Once you have that connected, you can hook in via terminal emulator. Now I am a linux guy so you windows folks are on your own here, but I’m guessing you will use Hyper terminal. What ever you use and how ever you do it, you need to make sure your serial port settings are correct.
- 9600 / 8 / N / 1 – for 9600 baud, 8 data bits, 1 stop bit, no parity.
Hit return a few times and lo and behold, you should see signs of life. Probably the config questions or if the box is used, some configuration with some crazy looking hostname and perhaps a password requirement. Time to hit Google up for instructions on how to wipe and reconfig.
Once you have an open router or switch, meaning you can get in and type commands, we should discuss modes. IOS has various modes of operation, designed to keep us from inadvertently messing with the config. Now I know that sounds counter intuitive because we intend to mess with the config as much as possible, but in a production environment, this is exactly the kind of safeguards you need.
User Exec Mode
- Indicated by the > prompt
- Very limited commands
Use of the command enable will get you into: (enable might be password protected depending on configuration)
- Indicated by the # prompt
- Allows all verification command (like show)
- Good for trouble shooting and verifying correct operation and configuration
Using the command configure terminal (or conf t) gets you into:
Global Configuration Mode
- indicated by a (config)# prompt
- from here, all other config modes are available
- Changes can be made to configuration files
And remember kids, once you have written your new configuration (copy run start), try a reload command.
A few more things that might come in handy
The privilege and global config modes can be password protected to prevent unauthorized access.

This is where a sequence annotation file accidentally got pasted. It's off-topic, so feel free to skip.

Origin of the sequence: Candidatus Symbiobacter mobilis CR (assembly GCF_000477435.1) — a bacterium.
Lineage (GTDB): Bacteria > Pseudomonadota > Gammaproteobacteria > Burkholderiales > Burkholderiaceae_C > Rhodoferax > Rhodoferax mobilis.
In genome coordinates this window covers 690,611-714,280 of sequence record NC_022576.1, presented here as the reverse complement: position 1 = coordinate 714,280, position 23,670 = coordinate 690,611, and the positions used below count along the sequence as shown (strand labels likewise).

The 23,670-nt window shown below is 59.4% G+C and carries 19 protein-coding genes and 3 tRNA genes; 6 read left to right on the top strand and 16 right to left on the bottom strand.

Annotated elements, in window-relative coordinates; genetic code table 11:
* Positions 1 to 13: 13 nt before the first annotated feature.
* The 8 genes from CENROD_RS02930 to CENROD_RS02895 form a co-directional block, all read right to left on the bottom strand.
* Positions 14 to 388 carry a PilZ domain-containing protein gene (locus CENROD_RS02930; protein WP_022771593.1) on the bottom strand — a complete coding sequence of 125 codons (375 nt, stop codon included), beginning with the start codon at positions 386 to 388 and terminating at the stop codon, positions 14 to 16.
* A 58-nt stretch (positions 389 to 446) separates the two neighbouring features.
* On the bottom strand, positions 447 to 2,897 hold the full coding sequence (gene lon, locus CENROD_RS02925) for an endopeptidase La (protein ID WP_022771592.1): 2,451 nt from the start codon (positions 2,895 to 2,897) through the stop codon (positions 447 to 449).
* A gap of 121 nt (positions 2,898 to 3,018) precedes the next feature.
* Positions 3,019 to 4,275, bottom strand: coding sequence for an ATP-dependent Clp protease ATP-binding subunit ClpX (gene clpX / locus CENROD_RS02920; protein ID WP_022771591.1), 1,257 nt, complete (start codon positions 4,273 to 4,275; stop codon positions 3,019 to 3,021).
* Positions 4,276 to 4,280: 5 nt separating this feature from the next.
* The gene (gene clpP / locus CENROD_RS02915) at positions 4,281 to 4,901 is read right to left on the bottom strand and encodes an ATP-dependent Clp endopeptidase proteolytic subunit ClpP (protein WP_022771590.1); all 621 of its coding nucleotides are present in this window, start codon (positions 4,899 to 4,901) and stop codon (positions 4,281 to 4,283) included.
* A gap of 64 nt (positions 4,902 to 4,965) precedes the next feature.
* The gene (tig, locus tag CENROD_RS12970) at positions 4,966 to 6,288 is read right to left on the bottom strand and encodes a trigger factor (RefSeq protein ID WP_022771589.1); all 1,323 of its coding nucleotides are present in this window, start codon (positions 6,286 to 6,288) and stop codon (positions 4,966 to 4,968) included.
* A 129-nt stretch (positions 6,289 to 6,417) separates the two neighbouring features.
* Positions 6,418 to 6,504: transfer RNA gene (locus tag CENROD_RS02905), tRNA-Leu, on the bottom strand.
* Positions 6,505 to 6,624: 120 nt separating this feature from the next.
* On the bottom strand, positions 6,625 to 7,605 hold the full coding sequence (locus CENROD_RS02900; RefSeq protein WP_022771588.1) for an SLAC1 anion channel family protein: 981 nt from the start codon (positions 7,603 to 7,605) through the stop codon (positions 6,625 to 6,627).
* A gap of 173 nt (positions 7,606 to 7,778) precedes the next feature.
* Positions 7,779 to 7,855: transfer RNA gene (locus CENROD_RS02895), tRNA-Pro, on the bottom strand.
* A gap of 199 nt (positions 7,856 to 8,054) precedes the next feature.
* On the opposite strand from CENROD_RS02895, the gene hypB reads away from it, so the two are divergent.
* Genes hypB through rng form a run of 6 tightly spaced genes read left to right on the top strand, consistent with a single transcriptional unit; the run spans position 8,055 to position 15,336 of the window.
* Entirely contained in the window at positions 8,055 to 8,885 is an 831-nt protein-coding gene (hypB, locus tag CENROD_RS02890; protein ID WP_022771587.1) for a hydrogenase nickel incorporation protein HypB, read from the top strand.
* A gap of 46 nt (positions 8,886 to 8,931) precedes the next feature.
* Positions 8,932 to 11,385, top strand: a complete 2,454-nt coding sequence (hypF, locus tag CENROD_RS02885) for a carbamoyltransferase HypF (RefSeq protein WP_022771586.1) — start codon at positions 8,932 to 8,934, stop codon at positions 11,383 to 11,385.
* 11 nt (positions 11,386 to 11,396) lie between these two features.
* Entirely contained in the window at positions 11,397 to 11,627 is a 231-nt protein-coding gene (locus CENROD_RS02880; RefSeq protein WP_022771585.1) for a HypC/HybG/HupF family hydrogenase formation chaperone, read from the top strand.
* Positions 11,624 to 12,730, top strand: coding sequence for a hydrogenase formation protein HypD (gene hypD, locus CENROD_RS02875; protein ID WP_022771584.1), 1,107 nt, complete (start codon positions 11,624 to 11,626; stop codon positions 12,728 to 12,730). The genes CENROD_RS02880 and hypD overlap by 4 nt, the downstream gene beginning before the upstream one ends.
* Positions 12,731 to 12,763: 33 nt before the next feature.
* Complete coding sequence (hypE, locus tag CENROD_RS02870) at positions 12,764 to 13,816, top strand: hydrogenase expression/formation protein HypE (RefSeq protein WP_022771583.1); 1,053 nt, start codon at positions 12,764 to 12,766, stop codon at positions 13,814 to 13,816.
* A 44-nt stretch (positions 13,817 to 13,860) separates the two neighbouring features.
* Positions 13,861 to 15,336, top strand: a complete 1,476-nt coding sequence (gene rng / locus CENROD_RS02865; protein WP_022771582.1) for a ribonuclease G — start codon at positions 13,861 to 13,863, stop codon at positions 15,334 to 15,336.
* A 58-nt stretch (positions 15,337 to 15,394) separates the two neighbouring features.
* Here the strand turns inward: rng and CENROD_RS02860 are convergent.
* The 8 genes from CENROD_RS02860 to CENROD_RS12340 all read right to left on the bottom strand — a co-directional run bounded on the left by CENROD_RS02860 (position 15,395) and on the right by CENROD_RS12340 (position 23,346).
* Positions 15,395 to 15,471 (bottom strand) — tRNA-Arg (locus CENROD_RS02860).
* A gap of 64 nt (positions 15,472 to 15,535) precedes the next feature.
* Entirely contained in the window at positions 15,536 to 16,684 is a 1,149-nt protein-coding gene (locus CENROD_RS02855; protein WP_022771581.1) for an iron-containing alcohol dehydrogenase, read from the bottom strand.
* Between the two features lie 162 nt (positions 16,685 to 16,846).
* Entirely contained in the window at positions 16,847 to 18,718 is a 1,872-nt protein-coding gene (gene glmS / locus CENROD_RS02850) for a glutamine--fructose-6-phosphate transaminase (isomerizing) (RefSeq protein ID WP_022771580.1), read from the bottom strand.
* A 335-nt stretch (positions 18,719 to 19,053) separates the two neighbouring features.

enable secret will protect privilege mode
enable password will protect global configuration mode.
There are other ways of protecting your cisco hardware like adding logins to the console port and using SSH and telnet (with logins) but that will be discussed later.
When in any config mode, end will take you back to privilege mode
exit takes you back one mode
<ctrl> z backs you out from global config to privilege mode and writes your last command
<ctrl> c exits global config and does not apply the last command.
It took me a few weeks before I realized what the little mode button did on the front of the switches and I thought it worth highlighting simply for that reason. This may help with troubleshooting too.
The lights on the front of the switch have 4 modes:
- Stat (default) – – shows usage
- Util – – shows utilization
- Duplex – – shows full duplex
- Speed – – shows port speed.
Pressing the mode button will cycle you through these modes.
The system light should glow green for a good system. If it doesn’t glow green, its time to panic!
The RPS light should be off. It stands for Redundant Power Supply, so unless you have a redundant PSU, its not something you need to worry about.